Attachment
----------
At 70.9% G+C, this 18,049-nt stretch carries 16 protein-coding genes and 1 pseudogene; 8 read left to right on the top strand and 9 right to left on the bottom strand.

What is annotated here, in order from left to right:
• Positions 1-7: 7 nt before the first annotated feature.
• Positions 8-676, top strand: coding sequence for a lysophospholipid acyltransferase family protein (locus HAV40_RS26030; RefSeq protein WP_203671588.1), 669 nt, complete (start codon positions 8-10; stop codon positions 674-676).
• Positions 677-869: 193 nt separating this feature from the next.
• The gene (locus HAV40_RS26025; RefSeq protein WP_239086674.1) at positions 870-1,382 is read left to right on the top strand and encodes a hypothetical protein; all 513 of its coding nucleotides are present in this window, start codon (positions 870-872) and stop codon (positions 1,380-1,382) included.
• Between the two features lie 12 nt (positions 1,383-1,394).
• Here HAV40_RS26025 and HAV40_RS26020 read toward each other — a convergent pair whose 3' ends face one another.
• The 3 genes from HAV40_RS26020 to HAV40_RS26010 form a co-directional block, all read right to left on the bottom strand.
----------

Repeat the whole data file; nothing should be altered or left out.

At 70.9% G+C, this 18,049-nt stretch carries 16 protein-coding genes and 1 pseudogene; 8 read left to right on the top strand and 9 right to left on the bottom strand.

What is annotated here, in order from left to right:
• Positions 1-7: 7 nt before the first annotated feature.
• Positions 8-676, top strand: coding sequence for a lysophospholipid acyltransferase family protein (locus HAV40_RS26030; RefSeq protein WP_203671588.1), 669 nt, complete (start codon positions 8-10; stop codon positions 674-676).
• Positions 677-869: 193 nt separating this feature from the next.
• The gene (locus HAV40_RS26025; RefSeq protein WP_239086674.1) at positions 870-1,382 is read left to right on the top strand and encodes a hypothetical protein; all 513 of its coding nucleotides are present in this window, start codon (positions 870-872) and stop codon (positions 1,380-1,382) included.
• Between the two features lie 12 nt (positions 1,383-1,394).
• Here HAV40_RS26025 and HAV40_RS26020 read toward each other — a convergent pair whose 3' ends face one another.
• The 3 genes from HAV40_RS26020 to HAV40_RS26010 form a co-directional block, all read right to left on the bottom strand.